Multitasking means fueling existing problems

Multitasking means fueling existing problems

Stop multitasking! Success at work and memory control may be at risk.

Our attention has a limited capacity, so, prefering more than one task at a time could be dangerous.

Recent studies proved that being bombarded with several streams of information makes worker produce less than those who choose only one task at a time.

Multitasking behaviors are on the rise globally

The brain specializes in only one thing at a time, so two or more will show a less efficient result.

IQ: At risk while multitasking

A survey from the University of London showed IQ scores tend to decline while practicing more than one task.

Across the workplace, it is very common to see somebody texting while attending a meeting, but the truth is, you are neither texting correctly or putting attention.

Multitasking also puts at risk your self and social awareness while defying emotional intelligence and understanding skills.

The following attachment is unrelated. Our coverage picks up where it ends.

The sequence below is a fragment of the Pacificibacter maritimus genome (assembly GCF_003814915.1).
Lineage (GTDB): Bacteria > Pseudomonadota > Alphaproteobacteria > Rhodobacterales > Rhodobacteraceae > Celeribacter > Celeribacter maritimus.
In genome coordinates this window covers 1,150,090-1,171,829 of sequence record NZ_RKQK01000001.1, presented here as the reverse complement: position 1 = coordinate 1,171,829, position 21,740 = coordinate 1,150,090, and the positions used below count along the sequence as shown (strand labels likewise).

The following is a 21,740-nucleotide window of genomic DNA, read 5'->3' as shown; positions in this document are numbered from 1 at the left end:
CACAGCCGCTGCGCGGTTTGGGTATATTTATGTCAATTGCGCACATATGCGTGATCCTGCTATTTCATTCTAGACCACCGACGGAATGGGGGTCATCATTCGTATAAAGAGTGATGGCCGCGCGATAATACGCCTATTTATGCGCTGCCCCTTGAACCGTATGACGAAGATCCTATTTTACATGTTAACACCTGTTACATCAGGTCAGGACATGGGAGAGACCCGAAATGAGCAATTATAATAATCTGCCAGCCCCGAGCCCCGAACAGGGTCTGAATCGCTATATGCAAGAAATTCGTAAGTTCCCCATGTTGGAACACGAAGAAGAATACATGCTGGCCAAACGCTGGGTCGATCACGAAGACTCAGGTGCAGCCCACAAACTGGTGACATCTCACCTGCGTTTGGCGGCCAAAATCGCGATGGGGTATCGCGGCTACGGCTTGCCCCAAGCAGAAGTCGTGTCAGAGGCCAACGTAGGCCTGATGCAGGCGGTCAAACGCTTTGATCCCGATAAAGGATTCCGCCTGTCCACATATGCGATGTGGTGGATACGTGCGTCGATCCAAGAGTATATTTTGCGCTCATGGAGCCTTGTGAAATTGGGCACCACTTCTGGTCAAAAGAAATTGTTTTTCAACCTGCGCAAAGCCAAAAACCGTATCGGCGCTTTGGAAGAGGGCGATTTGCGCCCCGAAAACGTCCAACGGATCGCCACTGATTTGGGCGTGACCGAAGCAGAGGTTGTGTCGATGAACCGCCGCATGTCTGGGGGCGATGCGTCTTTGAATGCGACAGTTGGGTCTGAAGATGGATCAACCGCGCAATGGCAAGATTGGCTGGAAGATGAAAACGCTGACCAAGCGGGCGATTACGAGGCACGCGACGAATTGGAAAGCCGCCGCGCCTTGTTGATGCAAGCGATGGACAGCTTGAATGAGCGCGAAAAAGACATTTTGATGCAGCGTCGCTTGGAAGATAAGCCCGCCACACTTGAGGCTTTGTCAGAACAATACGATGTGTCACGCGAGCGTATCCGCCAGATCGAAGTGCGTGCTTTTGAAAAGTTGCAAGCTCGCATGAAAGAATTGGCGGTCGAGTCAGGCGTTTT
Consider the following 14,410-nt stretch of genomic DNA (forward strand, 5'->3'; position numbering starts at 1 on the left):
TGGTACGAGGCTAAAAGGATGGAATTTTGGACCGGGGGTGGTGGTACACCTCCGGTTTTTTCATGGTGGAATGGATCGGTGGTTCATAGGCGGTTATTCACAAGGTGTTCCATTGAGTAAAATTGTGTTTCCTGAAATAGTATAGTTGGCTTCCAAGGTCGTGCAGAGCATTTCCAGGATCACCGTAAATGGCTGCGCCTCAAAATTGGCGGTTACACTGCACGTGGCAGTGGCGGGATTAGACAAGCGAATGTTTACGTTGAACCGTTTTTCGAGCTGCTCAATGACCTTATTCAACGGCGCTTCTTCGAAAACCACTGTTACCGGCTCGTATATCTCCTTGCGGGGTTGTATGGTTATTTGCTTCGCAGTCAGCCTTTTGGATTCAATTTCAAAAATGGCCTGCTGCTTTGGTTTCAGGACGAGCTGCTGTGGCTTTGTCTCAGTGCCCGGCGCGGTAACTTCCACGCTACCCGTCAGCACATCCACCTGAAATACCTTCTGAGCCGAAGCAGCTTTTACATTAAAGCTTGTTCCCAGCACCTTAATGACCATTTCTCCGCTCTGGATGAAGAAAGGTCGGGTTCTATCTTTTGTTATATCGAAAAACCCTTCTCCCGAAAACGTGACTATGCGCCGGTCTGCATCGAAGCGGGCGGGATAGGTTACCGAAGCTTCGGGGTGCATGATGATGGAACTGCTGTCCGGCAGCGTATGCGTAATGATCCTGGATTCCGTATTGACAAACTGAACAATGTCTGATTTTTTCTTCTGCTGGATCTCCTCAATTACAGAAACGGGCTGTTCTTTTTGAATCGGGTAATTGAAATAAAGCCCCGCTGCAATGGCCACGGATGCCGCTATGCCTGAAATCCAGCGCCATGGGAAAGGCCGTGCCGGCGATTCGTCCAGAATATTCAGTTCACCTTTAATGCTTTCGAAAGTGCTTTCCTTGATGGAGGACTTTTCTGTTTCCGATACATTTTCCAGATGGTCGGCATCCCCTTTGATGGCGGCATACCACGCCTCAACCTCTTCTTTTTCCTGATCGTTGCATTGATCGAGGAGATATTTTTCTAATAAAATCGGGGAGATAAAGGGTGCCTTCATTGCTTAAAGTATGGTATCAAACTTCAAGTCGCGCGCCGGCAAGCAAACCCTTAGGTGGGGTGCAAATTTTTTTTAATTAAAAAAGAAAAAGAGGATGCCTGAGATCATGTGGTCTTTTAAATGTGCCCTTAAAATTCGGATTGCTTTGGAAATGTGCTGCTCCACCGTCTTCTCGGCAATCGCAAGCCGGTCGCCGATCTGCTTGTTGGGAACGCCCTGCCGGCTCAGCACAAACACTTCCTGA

Sounds like putting your brain through a lot, huh?

Not for everyone

Although some might say multitasking is a skill, it actually results in a decrease of work productivity.

A University of Utah study, were people were evaluated in dual-tasks, and the most part did not do as well.

Over 97% of the population interviews could not perform them without incurring substantial costs in performance.

However, the same studies found that a great deal of people believe that the laws of attention do not apply to them.

How we interact with our mobile devices have transformed our attention span and ability to concentrate.

Dr. Kep-Kee Loh, neuroscientist in Lyon, France, has said this phenomenon extends to academic settings and has implications for education.

The multi-functional Internet technologies that invade our lifestyle create a higher distractibility and deprive us from executive control and capability to put attention.

A solution for today

In his final conclusions, Dr. Kep-Kee states that a short-term mindfulness training course of two weeks can reduce mind wandering tendencies and better multitasking risks.

A small vacation for your brain can also be a smart way to help your mind focus and achieve.

With information from Stanford University and the Chicago Tribune.

About the Author:

Pablo Hernandez
Community Manager and Senior Reporter for CEO Magazine. Write to Pablo at
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